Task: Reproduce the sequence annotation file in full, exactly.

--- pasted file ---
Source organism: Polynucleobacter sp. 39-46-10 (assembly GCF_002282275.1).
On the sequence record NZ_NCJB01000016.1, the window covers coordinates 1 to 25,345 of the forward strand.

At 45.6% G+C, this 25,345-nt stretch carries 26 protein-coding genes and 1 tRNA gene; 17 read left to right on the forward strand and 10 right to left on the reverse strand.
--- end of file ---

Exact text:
Source organism: Polynucleobacter sp. 39-46-10 (assembly GCF_002282275.1).
On the sequence record NZ_NCJB01000016.1, the window covers coordinates 1 to 25,345 of the forward strand.

At 45.6% G+C, this 25,345-nt stretch carries 26 protein-coding genes and 1 tRNA gene; 17 read left to right on the forward strand and 10 right to left on the reverse strand.